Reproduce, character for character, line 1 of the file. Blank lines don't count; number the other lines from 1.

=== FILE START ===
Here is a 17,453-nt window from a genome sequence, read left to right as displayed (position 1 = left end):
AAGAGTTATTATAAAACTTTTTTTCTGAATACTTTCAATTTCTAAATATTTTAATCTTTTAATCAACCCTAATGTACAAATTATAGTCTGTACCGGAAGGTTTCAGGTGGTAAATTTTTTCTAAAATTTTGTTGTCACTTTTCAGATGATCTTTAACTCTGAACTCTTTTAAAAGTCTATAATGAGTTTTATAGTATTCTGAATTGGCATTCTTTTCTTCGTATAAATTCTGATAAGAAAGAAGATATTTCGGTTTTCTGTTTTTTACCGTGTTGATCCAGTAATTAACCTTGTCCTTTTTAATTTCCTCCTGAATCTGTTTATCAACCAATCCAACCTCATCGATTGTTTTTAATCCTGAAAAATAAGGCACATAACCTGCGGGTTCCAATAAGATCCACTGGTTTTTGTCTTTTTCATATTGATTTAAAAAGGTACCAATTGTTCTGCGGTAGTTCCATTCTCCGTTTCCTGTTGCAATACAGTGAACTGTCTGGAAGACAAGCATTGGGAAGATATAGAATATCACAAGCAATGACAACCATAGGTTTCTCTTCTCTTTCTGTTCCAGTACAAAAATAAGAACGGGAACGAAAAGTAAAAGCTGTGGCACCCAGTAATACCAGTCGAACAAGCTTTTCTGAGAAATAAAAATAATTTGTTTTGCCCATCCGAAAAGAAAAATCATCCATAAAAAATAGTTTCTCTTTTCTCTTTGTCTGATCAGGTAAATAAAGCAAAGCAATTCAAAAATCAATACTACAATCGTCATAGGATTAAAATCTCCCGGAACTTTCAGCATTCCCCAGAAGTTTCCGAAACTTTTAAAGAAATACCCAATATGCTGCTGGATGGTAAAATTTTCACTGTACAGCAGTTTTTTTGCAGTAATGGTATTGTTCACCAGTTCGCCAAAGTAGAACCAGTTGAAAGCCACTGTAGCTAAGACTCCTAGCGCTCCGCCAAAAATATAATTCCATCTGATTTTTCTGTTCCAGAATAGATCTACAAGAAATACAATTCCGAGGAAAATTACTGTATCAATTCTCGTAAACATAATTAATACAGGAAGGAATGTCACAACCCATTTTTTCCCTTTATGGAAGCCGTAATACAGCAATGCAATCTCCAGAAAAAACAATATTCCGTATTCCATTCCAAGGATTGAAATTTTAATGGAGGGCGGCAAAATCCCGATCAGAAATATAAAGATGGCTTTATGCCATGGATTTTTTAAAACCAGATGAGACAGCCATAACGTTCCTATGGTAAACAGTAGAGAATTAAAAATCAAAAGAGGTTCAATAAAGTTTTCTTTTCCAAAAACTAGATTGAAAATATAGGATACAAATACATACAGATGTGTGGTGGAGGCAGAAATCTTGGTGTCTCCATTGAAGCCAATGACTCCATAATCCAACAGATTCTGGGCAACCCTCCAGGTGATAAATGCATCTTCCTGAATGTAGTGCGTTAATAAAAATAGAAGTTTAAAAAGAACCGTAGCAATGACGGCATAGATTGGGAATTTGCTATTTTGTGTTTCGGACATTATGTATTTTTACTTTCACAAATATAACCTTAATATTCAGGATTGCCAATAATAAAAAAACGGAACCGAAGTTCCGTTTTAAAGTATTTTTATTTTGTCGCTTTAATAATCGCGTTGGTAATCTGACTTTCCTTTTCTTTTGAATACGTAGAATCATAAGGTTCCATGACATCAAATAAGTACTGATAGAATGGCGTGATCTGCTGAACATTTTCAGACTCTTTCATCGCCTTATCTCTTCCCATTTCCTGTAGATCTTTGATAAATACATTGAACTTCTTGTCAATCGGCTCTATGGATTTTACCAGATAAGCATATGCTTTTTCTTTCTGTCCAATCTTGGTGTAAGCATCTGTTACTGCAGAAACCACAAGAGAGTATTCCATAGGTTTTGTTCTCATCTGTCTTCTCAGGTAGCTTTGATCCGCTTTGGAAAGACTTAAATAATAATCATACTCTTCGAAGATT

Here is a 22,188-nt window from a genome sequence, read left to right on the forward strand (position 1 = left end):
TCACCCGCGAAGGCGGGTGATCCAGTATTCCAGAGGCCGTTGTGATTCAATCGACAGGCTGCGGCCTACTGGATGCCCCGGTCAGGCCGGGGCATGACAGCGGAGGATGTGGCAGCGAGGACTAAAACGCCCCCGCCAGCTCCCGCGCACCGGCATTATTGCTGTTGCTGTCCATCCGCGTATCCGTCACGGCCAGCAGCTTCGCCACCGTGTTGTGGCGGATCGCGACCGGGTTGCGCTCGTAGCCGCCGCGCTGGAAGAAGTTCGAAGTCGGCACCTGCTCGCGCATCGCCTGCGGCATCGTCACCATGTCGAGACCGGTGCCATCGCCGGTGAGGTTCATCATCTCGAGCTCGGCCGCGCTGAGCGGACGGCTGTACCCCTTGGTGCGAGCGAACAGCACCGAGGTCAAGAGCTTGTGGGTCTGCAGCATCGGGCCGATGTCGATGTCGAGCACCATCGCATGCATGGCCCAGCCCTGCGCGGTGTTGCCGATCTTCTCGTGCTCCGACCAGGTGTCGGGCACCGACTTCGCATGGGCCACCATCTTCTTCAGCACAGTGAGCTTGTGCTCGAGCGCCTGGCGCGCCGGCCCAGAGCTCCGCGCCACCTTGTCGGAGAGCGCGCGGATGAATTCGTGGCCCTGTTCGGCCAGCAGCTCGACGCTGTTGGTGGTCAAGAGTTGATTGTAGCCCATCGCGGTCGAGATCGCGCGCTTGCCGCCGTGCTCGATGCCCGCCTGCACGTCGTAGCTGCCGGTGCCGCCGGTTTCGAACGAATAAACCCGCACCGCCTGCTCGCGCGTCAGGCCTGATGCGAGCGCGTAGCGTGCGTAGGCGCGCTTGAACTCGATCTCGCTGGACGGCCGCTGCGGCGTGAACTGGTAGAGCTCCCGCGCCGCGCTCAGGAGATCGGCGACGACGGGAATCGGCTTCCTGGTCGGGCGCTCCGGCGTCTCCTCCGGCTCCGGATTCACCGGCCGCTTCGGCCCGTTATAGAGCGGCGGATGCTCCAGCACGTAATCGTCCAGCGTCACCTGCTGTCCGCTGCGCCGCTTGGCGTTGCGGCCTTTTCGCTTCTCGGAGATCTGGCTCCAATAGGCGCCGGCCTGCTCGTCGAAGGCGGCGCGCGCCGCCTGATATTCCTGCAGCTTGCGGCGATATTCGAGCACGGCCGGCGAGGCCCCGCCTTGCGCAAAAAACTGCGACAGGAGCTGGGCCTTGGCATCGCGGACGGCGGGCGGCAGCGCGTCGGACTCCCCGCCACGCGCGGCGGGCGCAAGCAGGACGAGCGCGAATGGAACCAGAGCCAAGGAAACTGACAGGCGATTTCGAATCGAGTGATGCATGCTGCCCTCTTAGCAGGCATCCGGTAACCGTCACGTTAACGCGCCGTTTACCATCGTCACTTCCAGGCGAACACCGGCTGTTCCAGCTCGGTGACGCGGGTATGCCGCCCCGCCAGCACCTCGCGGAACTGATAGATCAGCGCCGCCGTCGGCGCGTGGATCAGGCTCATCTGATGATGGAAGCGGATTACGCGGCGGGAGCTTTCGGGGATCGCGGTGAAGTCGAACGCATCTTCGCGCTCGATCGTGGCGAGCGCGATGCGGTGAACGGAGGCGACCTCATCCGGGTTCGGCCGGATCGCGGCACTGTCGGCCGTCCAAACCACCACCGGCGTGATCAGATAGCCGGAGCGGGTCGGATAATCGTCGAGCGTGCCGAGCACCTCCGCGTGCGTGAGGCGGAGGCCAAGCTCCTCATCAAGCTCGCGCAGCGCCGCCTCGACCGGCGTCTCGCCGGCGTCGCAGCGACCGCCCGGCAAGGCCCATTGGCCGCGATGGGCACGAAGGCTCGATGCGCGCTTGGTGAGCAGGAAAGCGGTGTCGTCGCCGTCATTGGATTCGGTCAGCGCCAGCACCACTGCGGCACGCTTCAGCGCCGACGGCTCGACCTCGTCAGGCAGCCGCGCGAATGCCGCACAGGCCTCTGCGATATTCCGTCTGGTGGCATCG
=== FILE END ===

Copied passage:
Here is a 17,453-nt window from a genome sequence, read left to right as displayed (position 1 = left end):